One of the few things most Americans know about the Affordable Care Act, according to a new Kaiser Family Foundation poll, http://kff.org/health-reform/poll-finding/kaiser-health-tracking-poll-september-2013/, is that it imposes a penalty on those who fail to carry health coverage. Still, they may not realize the penalty gets a lot stiffer after 2014, potentially changing the calculation of whether it’s worth going without coverage.
Someone not insured by the end of the first quarter of 2014 will be assessed a penalty of $95 per adult and $47.50 per child or 1% of household income, whichever is higher.
The Internal Revenue Service will compute the 1% of household income penalty on any income in excess of the tax filing threshold, which would be about $10,000 next year. So a person with income of $50,000 would pay the 1% penalty on $40,000 of income, or $400.
In 2015, the penalties rise to $325 per person ($162.50 per child) or 2% of income. The following year, they rise to $695 per person ($347.50 per child) or 2.5% of income. In following years, the increase is tied to the rise in the cost-of-living rate.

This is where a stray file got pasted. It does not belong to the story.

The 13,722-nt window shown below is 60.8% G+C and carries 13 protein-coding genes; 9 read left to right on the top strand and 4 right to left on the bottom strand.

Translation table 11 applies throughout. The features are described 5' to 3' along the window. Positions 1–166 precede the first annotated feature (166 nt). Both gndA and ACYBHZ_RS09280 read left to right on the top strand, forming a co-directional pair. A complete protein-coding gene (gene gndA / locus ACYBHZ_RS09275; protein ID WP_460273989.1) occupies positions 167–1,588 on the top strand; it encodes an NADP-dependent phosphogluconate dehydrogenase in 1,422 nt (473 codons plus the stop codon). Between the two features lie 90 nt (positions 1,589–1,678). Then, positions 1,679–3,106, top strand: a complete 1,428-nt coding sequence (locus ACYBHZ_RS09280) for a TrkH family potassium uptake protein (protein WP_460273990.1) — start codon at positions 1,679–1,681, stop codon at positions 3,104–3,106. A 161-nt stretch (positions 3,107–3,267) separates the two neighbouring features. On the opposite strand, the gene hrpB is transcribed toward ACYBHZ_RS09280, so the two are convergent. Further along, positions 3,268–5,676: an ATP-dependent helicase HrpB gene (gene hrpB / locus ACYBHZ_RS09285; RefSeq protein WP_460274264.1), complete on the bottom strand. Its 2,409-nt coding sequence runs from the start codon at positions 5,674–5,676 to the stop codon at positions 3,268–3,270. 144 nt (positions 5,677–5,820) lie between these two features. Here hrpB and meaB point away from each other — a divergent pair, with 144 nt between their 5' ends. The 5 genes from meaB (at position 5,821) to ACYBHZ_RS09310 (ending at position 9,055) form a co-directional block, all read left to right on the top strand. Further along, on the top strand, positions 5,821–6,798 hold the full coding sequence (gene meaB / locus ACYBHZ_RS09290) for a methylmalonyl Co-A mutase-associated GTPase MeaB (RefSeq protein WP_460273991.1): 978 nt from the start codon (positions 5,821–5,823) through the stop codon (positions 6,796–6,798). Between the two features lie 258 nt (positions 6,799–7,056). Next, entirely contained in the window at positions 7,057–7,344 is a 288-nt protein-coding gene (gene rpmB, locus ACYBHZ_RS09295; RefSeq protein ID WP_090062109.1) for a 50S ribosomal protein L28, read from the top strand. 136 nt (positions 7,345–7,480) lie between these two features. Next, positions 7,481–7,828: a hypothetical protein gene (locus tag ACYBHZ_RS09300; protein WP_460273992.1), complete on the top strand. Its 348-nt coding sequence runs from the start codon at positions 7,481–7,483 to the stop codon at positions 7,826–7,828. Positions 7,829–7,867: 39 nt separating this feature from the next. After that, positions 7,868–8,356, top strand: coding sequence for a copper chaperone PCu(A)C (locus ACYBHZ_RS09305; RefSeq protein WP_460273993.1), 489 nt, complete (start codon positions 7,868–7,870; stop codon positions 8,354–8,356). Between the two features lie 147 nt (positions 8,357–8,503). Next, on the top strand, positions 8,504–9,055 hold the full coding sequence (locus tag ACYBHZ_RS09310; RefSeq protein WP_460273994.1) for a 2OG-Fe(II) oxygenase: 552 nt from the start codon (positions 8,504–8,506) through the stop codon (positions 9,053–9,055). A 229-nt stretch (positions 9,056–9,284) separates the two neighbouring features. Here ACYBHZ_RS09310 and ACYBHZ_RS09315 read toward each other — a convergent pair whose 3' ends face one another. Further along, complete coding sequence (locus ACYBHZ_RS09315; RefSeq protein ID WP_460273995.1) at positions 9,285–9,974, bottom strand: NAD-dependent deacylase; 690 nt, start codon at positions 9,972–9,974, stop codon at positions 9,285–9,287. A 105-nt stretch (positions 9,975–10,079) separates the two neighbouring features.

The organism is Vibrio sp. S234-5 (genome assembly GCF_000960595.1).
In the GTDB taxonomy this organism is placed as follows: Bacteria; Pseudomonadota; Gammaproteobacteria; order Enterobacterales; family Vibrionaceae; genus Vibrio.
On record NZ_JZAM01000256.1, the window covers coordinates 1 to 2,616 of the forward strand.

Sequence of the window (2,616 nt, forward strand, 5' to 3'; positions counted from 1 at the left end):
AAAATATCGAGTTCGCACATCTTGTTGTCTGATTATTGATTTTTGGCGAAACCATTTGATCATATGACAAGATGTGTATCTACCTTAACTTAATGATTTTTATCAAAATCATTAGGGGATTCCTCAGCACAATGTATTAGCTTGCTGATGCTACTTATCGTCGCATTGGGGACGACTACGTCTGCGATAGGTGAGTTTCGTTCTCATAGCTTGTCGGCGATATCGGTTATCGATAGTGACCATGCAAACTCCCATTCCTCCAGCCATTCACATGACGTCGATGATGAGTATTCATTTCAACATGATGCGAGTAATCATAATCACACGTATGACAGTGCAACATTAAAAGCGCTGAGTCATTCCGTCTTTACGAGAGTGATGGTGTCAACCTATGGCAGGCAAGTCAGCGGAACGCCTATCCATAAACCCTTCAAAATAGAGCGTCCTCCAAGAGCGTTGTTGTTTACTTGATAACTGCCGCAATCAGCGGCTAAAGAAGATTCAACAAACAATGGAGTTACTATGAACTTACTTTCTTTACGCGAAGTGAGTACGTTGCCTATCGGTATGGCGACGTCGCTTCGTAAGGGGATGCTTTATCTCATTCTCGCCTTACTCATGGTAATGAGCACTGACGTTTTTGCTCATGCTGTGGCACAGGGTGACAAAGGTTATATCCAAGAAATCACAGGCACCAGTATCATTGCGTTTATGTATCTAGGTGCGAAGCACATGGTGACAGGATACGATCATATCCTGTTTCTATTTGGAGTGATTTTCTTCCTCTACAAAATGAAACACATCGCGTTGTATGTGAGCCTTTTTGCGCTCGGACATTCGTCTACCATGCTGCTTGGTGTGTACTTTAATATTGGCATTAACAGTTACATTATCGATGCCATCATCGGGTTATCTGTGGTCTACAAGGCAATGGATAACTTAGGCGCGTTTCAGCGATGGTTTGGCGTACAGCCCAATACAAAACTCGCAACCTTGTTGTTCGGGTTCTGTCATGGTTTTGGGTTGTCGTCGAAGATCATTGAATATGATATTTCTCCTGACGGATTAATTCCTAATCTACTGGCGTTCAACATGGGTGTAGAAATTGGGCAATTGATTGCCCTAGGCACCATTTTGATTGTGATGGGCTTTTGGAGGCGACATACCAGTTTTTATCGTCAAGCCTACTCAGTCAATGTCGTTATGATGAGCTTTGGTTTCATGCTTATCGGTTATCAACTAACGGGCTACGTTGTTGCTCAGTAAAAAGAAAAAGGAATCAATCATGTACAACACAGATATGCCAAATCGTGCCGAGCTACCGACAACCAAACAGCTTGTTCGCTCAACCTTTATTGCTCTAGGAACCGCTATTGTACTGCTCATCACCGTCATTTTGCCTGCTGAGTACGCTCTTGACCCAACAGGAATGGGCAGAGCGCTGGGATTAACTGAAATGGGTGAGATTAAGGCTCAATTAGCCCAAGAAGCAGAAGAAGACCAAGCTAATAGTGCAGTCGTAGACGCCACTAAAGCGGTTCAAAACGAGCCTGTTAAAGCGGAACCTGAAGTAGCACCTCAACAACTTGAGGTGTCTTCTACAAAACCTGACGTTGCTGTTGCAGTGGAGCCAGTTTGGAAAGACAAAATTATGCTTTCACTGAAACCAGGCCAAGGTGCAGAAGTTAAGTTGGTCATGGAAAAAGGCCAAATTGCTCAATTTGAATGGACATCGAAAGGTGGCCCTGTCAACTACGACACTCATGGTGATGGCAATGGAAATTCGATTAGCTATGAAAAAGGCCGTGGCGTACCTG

No matter how much one’s income, the fine is capped at a level roughly equal to the cost of a basic policy available on one of the new health-insurance exchanges opening Tuesday.
All this means that for “the young invincible”, who is sure that they won’t get sick and don’t want to pay for health coverage, may find it advantageous in 2014 to pay the $95 penalty and take their chances. But by 2016, it will likely make more financial sense to go on the exchange and buy an inexpensive policy than to pay a large penalty and get nothing.
For most people, the penalty isn’t an issue because they already have qualifying health coverage from their employer or from a government program like Medicare.
The IRS will collect penalties but the agency is somewhat constrained in how it will be able to go after the money. Consumers won’t be subject to criminal penalties.
The health law prohibits the government from using liens or seizure of property to collect payments. The IRS hasn’t provided detailed guidance yet, but the agency has said that if someone owes a penalty, it “may offset that liability against any tax refund” due in future years.
Some people will be exempted from the health insurance requirement, including federally recognized Indian tribe members, prisoners and some religious groups. States can also provide hardship exemptions to individuals or families.